Sunday, May 16, 2010
Back from Korea. And, I'm more and more curious about this continued growth in the number of unintended landlords:
Like many homeowners in the housing downturn, Amaya became an unintentional landlord by renting out a property he once hoped to sell. How many homeowners are in this category is difficult to know.
Anecdotally, realty agents say it is more common, and more competitive, than ever. As home sales have stalled in recent years and foreclosures have risen, homeowners who need to move on and those who have inherited property are turning to renting to help cover costs.
One of the main issues that has piqued my interest as the summer progresses and turns into fall (which, in turn, means the return of Property I and Landlord/Tenant/Leasehold estates) is how legally prepared these homeowners are for becoming landlords.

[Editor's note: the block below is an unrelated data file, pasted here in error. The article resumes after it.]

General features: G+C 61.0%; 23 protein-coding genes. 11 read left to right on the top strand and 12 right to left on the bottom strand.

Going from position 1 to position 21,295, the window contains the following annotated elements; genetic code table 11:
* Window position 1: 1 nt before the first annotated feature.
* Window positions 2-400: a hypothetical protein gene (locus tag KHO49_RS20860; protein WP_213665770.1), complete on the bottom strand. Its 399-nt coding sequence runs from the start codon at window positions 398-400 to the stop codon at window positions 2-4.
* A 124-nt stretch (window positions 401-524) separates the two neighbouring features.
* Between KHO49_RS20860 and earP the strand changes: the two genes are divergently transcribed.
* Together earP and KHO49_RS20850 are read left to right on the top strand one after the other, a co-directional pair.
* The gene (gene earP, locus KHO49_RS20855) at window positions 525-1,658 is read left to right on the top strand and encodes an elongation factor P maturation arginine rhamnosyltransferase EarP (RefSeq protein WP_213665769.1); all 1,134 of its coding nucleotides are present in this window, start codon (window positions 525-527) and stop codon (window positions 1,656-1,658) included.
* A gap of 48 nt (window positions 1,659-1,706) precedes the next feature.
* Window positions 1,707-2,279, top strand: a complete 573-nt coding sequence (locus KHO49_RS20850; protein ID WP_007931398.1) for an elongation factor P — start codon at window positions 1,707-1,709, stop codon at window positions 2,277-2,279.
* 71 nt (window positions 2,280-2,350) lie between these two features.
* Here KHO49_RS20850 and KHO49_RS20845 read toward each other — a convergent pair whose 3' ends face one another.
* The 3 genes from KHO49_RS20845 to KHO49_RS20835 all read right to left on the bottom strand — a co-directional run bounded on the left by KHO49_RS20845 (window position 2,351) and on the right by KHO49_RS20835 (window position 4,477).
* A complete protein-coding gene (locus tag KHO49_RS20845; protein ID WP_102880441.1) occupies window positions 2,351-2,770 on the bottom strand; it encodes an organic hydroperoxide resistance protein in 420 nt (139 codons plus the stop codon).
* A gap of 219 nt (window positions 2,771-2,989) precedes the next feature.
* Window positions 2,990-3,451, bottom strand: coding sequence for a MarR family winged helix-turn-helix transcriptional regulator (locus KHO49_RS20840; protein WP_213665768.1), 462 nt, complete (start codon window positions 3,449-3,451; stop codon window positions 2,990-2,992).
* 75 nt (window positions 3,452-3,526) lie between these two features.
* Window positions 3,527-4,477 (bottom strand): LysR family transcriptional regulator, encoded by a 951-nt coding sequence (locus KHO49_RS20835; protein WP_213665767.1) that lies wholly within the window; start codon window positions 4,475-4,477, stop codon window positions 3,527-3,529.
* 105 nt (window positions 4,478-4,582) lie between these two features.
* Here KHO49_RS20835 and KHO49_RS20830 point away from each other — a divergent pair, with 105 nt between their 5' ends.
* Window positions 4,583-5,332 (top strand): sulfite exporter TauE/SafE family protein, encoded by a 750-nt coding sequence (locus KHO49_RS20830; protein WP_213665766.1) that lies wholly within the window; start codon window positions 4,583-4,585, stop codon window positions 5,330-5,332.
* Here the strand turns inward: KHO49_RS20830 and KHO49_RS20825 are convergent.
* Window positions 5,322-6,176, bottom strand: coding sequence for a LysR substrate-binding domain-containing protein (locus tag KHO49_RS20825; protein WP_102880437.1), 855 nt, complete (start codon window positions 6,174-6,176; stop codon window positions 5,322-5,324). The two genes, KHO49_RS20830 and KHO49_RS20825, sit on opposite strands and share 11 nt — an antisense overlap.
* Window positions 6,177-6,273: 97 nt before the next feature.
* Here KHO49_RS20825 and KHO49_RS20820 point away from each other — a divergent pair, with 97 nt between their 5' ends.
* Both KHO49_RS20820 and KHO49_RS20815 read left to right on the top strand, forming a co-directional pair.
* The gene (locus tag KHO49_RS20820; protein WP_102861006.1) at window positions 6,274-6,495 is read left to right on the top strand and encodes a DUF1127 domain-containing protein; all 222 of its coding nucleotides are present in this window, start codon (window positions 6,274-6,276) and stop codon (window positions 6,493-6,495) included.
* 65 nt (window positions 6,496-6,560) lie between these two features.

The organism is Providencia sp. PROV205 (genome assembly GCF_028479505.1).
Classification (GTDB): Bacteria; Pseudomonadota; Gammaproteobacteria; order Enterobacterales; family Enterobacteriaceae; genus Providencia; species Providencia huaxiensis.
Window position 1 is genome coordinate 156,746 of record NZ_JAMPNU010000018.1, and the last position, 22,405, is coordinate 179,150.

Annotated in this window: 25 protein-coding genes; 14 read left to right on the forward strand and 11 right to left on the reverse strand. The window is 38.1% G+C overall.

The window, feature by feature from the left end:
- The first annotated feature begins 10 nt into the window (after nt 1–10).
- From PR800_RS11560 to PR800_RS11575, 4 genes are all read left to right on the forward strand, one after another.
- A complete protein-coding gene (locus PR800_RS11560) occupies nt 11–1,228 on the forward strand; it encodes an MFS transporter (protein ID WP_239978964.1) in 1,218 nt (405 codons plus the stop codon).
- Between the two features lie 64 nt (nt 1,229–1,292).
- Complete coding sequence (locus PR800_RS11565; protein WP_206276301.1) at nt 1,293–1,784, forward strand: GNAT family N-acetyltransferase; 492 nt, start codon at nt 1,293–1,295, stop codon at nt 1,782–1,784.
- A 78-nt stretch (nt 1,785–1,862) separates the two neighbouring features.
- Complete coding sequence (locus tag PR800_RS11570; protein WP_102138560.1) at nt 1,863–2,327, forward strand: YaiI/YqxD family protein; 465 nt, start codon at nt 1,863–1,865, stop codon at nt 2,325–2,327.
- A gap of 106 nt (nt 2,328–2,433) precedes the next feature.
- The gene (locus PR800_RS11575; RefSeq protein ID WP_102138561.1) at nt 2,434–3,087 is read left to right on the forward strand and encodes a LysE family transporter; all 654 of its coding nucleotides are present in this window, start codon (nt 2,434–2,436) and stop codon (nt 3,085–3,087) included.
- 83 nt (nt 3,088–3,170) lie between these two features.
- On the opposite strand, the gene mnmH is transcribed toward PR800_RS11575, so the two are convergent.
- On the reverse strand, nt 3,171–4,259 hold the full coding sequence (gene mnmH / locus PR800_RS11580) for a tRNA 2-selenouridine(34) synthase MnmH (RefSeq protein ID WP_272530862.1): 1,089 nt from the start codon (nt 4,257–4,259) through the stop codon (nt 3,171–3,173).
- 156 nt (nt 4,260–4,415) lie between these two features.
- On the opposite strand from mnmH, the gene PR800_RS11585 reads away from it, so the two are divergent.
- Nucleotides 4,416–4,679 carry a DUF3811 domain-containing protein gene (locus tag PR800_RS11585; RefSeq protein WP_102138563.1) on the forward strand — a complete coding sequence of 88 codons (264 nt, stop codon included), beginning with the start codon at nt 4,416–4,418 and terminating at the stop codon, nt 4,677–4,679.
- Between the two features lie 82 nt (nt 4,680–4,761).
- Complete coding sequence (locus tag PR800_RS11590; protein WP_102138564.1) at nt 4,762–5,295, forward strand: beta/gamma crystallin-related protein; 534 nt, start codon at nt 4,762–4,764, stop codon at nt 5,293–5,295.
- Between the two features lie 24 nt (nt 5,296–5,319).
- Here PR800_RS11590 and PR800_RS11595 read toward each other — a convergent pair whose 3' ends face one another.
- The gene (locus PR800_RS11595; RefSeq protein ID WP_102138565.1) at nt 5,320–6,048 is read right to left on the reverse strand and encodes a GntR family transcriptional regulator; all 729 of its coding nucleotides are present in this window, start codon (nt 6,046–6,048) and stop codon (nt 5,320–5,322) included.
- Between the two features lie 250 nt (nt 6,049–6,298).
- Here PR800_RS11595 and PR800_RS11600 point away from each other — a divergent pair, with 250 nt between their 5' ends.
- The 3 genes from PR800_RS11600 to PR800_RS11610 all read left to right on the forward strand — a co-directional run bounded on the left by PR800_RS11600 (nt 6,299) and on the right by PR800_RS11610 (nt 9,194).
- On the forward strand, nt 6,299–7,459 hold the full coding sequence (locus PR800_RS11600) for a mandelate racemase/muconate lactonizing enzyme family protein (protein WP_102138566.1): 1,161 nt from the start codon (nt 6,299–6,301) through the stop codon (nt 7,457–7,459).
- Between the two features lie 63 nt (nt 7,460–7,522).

Issues like liability, insurance, business licenses, LLC/sole proprietor/corporation all can come into play when you start engaging in the business activity of leasing (even if just one unit). Many times, I've noticed property rental companies handling these issues but the sense around here seems to be that many people are trying to avoid even that cost because funds are so tight.
So, I'm interested in learning more (even if just anecdotally) on how prepared homeowners are for entering the business world of being a landlord. Email me at firstname.lastname@example.org if you have any good input.
--Chad Emerson, Faulkner U.